Active in the abolitionist movement and politics, Querino was appointed as the city of Salvador’s first Black councilman, serving in that role until he decided to step down in 1899 and devote himself to researching and writing books. He was also a journalist, having founded two newspapers, and a civil servant. He worked for the Public Works Department from 1888 until 1895. Then, in 1896, he joined the Department of Agriculture and worked there until his retirement in 1916. When he died on 14 February 1923, several Brazilian newspapers published his obituary, stressing his contributions as an artist, scholar and labor leader (see Gledhill 2021a, Chapter 3). Although he was originally buried in the modest Quinta dos Lázaros cemetery, his remains were later translated to the sacristy of the Nossa Senhora do Rosário dos Homens Pretos Church in the Historic Center of Salvador, where they lie to this day.

A Wide and Varied Bibliography

When Querino began writing books, his first publication was a slim textbook on geometric design (1903), which the City Council of Salvador ordered to be used in the schools (Querino 1909: 117). He went on to publish two trailblazing works on the history of Bahian art and artists in 1909 which have led to his being dubbed the “Brazilian Vasari” (Freire 2008). In 1916, he produced a collection of articles on Bahian folklore that had previously appeared in newspapers, entitled A Bahia de outrora (The Bahia of yesteryear). This work contains over 300 pages covering a variety of topics, from Christmas festivities to Bahia’s involvement in the Paraguayan War. Reflecting the deep African roots of Bahian culture, some of the subjects included are Afro-Brazilian cultural expressions, such as the martial art capoeira, the feast of the “Mãi [sic] d’água” (the water divinity also known as Mami Wata) and the syncretic Lavagem do Bonfim (the procession and cleansing of Bonfim Church).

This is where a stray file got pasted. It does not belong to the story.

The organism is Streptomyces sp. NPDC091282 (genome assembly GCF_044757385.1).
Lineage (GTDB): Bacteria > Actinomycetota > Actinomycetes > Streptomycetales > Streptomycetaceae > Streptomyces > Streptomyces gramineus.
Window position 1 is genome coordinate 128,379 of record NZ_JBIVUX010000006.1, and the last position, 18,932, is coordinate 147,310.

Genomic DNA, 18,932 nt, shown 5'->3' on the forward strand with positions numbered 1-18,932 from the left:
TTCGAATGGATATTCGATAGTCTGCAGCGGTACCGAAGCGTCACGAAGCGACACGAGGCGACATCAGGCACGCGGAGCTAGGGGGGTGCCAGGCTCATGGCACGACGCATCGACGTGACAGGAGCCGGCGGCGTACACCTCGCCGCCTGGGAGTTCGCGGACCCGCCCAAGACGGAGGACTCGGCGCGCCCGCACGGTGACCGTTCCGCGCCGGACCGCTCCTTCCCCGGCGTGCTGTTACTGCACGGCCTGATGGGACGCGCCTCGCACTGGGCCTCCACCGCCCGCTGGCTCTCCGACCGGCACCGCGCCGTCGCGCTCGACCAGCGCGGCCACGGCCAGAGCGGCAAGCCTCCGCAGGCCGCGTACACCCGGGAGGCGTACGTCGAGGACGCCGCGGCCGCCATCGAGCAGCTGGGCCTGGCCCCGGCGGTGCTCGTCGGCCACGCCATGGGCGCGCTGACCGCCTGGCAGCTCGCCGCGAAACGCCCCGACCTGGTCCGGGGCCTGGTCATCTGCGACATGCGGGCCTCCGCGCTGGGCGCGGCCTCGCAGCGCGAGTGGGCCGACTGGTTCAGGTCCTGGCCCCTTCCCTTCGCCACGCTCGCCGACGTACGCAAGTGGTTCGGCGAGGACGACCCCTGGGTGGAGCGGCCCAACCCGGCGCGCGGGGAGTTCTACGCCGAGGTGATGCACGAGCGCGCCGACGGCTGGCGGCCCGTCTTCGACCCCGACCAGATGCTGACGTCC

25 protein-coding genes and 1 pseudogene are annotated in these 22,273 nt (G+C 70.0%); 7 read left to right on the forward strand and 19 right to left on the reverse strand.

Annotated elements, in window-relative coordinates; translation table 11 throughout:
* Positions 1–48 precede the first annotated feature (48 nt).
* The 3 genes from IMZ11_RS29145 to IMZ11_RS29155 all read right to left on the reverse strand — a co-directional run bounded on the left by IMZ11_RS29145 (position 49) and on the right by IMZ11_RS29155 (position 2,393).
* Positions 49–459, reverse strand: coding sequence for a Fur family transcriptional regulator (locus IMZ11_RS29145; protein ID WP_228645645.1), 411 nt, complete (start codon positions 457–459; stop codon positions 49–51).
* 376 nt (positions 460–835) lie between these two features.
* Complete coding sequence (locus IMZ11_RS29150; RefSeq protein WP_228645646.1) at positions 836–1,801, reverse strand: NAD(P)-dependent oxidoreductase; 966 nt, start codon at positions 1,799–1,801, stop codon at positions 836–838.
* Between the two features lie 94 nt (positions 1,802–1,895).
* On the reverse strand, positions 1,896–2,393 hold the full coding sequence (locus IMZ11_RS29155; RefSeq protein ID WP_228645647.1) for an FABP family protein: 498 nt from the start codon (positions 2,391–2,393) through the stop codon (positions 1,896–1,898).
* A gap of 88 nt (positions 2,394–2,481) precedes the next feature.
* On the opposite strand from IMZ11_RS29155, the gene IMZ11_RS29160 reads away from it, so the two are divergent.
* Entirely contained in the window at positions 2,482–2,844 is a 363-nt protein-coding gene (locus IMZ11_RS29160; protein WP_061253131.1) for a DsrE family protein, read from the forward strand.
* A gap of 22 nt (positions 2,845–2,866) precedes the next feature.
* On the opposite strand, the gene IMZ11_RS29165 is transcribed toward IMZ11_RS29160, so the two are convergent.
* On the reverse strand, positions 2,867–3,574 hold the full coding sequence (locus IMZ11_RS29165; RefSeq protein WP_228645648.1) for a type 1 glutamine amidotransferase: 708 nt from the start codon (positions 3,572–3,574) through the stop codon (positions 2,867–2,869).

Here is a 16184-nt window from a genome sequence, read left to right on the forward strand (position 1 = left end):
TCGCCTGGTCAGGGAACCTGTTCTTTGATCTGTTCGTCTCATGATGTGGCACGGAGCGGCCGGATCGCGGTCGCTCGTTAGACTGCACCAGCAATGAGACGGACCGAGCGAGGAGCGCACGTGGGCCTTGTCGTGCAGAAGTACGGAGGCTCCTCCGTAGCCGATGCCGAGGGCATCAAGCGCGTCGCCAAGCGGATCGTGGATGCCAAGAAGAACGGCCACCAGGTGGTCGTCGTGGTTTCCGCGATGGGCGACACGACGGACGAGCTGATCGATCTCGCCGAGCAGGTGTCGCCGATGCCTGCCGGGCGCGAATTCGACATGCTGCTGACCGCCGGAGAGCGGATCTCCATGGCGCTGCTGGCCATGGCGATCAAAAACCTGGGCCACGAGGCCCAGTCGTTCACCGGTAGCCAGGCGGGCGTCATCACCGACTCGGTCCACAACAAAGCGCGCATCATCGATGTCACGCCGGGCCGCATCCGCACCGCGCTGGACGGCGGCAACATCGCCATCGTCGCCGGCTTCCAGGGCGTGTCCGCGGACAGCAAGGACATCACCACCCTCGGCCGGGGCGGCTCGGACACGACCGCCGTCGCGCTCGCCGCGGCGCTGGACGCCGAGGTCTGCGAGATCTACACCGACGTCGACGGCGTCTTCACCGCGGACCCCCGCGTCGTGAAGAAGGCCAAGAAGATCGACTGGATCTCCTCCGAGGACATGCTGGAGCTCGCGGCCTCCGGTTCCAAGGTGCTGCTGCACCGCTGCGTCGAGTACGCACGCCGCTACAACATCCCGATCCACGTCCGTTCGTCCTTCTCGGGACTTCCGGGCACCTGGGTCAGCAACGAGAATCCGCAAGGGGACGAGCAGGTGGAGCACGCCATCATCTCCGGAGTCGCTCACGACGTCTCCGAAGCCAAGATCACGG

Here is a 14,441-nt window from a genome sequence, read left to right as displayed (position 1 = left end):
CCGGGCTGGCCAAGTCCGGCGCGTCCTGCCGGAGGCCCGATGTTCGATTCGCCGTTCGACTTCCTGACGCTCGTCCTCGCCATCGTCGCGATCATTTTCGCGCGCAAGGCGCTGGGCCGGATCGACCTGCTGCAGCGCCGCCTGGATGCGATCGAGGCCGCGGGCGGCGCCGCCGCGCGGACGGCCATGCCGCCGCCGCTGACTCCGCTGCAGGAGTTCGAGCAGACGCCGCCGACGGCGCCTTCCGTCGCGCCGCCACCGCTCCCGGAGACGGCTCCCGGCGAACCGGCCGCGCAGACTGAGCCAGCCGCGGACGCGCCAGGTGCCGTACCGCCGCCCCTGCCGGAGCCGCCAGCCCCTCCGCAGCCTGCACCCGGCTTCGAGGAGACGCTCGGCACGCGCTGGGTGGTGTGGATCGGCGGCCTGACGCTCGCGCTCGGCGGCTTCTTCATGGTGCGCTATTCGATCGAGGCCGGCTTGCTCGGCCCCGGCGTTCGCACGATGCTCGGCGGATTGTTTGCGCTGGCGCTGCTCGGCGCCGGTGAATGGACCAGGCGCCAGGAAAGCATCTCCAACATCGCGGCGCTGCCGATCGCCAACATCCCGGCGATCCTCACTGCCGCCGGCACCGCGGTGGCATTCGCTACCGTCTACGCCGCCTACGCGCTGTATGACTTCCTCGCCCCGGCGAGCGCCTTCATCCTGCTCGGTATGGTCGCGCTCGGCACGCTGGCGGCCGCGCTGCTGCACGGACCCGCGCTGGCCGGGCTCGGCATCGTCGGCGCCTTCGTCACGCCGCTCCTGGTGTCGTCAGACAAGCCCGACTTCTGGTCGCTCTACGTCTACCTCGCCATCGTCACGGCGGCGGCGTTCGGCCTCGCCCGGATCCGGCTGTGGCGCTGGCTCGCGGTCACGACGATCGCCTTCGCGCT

Querino’s first publication which fully and overtly focusses on African and Afro-Brazilian ethnography—A raça africana e os seus costumes na Bahia (The African race and its customs in Bahia, 1916), discussed in the following section—was originally presented at the Fifth Brazilian Geography Conference. Held in the city of Salvador in 1916, it was considered the most important congress of its kind held between 1909 and 1926 (Cardoso 2011: 88).

In 1918, Querino published a monograph entitled O colono preto como fator da civilização brasileira. Presented at the Sixth Brazilian Geography Conference in Belo Horizonte, it directly confronted the prevailing notion that Africans and their descendants constituted an obstacle to Brazil’s progress. Instead, Querino asserted, their hard work, skills acquired in Africa—such as mining and livestock husbandry—courage and patriotism had made Brazil great. In fact, he declared: “Brazil has two chief claims to greatness: the richness of its soil and the talent of its mixed-race people” (Querino 1918: 36). [12]